4. As we say in French, “l’union fait la force.” Are there ways that entrepreneurs and non-competing small companies can get together to help each other out? This could involve entrepreneurs purchasing services together and negotiating favourable terms and conditions. It could also involve sharing basic technologies and support services. What if a small company shared its up-to-date network servers and software with other small local companies for a nominal fee, thus obviating the requirement for the others to upgrade? The same could be done with in-house professional services such as comptrollership and CFO functions, as only one other example.
  • Don’t believe the predictions of pundits and the talking heads in the media. The people who are telling us that the economy will turn up after the second quarter or that the government stimulus package will work are exactly the same people who six months or a year ago were telling us that the economy was in good shape or that the credit crisis was merely a passing downtick. Most of these people are economists, politicians, and investment advisors. They aren’t bad people, but they are behind the power curve. It is much better to follow the signals you are getting from your clients, suppliers and industry competitors. Everyone who is experiencing a downturn now could see it coming in declining orders and lowered interest by buyers months, if not years, ago. What were the pundits saying then? Conversely, if things get worse, these same people will be saying that it can never get better again. That will be the time to look at your own signs and signals and to act on them.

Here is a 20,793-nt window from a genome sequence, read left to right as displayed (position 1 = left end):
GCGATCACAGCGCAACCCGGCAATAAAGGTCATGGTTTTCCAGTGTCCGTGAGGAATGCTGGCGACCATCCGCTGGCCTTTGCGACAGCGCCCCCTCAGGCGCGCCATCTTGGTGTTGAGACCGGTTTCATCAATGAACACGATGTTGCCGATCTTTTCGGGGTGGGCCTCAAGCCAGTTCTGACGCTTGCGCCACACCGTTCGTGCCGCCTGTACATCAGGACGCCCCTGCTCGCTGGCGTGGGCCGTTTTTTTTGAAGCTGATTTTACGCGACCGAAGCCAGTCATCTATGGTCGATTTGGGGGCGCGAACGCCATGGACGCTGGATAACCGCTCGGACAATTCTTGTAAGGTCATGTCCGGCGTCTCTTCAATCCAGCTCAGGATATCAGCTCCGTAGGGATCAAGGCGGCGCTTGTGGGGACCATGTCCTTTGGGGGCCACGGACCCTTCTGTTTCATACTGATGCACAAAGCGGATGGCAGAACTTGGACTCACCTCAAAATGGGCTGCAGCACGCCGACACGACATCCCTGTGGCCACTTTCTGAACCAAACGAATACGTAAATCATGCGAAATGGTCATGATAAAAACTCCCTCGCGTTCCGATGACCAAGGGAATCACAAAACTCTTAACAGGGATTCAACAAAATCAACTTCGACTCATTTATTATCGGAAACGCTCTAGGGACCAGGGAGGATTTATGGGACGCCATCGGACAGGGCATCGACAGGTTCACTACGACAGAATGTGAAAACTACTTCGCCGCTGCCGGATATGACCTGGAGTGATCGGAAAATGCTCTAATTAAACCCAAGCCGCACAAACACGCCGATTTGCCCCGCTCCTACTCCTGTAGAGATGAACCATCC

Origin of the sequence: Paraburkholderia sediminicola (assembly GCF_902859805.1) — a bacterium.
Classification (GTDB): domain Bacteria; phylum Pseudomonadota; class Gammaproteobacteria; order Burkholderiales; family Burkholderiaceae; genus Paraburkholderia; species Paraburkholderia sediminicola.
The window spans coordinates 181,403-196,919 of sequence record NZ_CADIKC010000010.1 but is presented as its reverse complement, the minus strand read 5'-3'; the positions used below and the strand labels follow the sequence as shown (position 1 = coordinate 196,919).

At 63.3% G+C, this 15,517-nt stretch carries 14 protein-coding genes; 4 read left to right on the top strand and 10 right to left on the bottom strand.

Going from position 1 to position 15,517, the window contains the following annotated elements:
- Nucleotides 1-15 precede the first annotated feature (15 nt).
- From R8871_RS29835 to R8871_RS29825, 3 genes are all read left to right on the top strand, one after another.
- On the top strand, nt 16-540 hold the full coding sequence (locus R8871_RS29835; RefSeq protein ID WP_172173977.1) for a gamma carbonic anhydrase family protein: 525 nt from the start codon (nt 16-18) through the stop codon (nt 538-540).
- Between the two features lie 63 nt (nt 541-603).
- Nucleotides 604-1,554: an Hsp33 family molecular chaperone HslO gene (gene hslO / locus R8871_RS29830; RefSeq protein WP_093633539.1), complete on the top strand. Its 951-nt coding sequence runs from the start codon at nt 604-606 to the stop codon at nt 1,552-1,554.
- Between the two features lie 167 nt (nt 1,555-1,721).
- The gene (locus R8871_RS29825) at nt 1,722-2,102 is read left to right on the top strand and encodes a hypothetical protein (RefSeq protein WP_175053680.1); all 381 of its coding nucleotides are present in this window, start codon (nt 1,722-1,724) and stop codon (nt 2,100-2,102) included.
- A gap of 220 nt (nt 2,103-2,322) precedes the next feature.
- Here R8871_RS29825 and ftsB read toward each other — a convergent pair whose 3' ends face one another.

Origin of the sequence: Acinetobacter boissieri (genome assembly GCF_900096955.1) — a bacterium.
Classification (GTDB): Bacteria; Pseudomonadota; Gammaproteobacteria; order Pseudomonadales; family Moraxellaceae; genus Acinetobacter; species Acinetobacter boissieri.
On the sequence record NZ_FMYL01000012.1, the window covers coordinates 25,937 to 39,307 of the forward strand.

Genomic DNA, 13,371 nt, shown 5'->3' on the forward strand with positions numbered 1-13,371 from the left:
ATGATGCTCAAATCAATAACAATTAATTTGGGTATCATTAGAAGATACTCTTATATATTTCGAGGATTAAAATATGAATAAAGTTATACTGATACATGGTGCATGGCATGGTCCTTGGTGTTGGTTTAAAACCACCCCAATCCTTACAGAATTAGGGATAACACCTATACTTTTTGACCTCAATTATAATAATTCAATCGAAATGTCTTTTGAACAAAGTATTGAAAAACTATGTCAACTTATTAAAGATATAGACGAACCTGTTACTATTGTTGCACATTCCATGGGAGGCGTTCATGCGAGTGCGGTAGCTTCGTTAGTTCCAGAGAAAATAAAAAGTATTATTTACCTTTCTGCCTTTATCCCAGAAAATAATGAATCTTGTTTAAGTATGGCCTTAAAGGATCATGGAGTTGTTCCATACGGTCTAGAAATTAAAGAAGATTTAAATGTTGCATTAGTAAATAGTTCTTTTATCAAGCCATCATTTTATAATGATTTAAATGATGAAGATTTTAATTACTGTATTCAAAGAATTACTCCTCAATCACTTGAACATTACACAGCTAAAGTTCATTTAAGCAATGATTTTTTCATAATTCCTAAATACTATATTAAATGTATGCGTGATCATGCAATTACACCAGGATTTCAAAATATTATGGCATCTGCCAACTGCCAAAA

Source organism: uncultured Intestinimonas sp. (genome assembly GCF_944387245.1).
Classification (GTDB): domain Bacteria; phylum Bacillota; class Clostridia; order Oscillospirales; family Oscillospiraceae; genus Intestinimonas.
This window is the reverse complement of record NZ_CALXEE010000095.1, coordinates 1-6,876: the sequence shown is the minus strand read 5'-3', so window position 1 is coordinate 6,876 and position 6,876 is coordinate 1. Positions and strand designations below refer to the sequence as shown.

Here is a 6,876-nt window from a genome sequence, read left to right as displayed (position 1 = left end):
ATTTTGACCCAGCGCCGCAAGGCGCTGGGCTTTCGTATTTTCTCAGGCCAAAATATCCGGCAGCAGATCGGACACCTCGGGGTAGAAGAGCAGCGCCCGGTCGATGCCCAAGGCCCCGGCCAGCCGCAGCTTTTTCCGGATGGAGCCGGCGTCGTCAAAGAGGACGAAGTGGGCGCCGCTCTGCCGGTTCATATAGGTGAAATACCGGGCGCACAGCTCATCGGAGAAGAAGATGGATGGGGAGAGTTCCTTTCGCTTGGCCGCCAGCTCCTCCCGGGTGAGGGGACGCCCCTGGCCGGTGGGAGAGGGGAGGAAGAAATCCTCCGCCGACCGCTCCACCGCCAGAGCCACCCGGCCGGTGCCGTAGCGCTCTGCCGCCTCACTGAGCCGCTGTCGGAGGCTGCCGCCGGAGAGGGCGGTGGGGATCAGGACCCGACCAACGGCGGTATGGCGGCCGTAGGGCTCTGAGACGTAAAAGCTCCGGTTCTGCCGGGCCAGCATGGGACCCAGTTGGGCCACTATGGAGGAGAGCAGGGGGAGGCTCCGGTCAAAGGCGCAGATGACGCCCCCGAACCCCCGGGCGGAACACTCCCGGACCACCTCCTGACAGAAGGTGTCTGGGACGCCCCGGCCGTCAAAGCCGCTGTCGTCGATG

• Take prudent risks. If you’re an entrepreneur, there is a good chance that you’ve already bet the farm at some point to launch your business or keep it going. What I’m talking about in this instance is moving slowly into a new product or service offering while continuing to operate in existing businesses. Probably the best way to do this is to offer new products and services to existing clients. However, if you do need to make a more radical move, it’s important to put the new initiative “in a box” so to speak, so it doesn’t bring down the whole house.
  • Don’t become isolated. Stay in touch with leads, prospects, and clients. Talk to your suppliers. Create a discussion group with others in the same situation as you and meet on a regular basis to brainstorm ideas and get some perspective and encouragement. Find a mentor or hire a business coach. Create a board of advisors. Bring new blood into your board of directors, people who won’t just agree with you and toe the line. This is important for larger companies, but it is absolutely critical for sole proprietors and self-employed professionals. It’s easy to become a troglodyte in difficult times, but that is when you most need the support of friends and colleagues. You also need good ideas and perspective to identify opportunities and not just threats and risks.
© Richard Martin 2009